NATS leaf nodes are a simple concept but they enable an incredible amount of power, flexibility, and use cases. A leaf node allows NATS servers to bridge or join security domains. On any given server, you can set up leaf node remotes that tether one account space on one side of the node to a different account space on the other side of the node.
This simplicity and power makes leaf nodes work like a universal connector for stitching together disparate infrastructures and they are part of the magic sauce that makes wasmCloud lattices so powerful.
Crossing the leaf node boundary is typically a seamless thing, but when we get into having JetStream messages cross that boundary, we need some additional configuration in our NATS server(s).
JetStream functionality is (oversimplification warning…) exposed over a root
$JS... topic space. NATS leaf nodes actually set up a blocking rule for this topic to prevent JetStream messages from passing through the leaf node boundary. This blocking rule is configured based on the configured JetStream domain of the server.
wasmCloud’s distributed lattice cache utilizes a JetStream stream. This means that if you want to run wasmCloud hosts that communicate with each other across one or more intervening leaf nodes, you’ll need to compensate for this blocking rule using the concept of a JetStream domain.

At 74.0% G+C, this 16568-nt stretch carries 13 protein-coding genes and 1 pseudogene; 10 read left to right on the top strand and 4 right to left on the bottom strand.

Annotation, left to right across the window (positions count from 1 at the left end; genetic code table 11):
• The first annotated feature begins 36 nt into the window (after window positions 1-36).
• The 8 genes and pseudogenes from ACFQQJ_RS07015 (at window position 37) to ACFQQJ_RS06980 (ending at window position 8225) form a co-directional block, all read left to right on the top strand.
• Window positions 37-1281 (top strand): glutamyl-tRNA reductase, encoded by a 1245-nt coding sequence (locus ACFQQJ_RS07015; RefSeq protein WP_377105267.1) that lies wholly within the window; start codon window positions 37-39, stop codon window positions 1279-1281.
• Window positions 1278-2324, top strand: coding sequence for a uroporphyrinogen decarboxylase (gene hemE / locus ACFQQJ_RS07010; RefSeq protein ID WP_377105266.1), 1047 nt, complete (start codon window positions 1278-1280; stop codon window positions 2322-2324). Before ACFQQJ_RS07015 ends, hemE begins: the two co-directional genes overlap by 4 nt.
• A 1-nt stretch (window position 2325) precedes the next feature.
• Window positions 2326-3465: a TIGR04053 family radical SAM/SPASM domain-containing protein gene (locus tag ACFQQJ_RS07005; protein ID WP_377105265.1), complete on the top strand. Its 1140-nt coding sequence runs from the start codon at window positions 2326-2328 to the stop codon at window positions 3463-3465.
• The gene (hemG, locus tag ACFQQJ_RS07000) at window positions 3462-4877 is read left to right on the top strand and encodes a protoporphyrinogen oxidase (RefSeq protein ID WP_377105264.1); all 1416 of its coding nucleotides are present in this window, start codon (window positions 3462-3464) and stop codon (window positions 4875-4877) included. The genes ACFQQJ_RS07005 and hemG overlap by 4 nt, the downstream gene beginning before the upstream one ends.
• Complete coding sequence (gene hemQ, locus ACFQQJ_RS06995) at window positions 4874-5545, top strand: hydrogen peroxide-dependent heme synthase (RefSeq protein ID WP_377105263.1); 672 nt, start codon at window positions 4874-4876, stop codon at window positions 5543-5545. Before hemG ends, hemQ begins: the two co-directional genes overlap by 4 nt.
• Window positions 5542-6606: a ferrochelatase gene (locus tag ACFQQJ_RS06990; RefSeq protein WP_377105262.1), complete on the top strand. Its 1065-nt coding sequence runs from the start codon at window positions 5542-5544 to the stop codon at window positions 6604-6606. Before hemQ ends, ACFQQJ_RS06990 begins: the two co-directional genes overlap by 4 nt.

The JetStream domain boils down to an extra token inside the
$JS... topic space, and the presence of this token allows that topic to cross leaf node boundaries. This has a net effect of requiring a lattice administrator to pick which NATS servers/clusters are to be home to the JetStream/JetStream cluster used by wasmCloud.
This is done by modifying the server configuration for the NATS servers that will host the JS domain by setting the
js_domain configuration value on the NATS server to some well-known value. Then, wasmCloud hosts must have their
WASMCLOUD_JS_DOMAIN set to this same value. All other NATS servers not hosting the clustered stream must NOT use that JetStream domain value.
The following diagram illustrates a sample architecture with leaf nodes all communicating with a central 3-node NATS cluster:
Anywhere leaf nodes bridge between each other, you can insert NGS and seamlessly span two different infrastructures and security domains with NGS providing a “global connective tissue” in between, as shown in the following diagram:
In summary, building on the power of NATS, NATS leaf nodes, and NGS, the wasmCloud lattice can be used to provide seamless, no-discovery-required, automatic-failover connectivity between hosts anywhere in the world on any infrastructure through any number of intervening firewalls without opening any listening ports.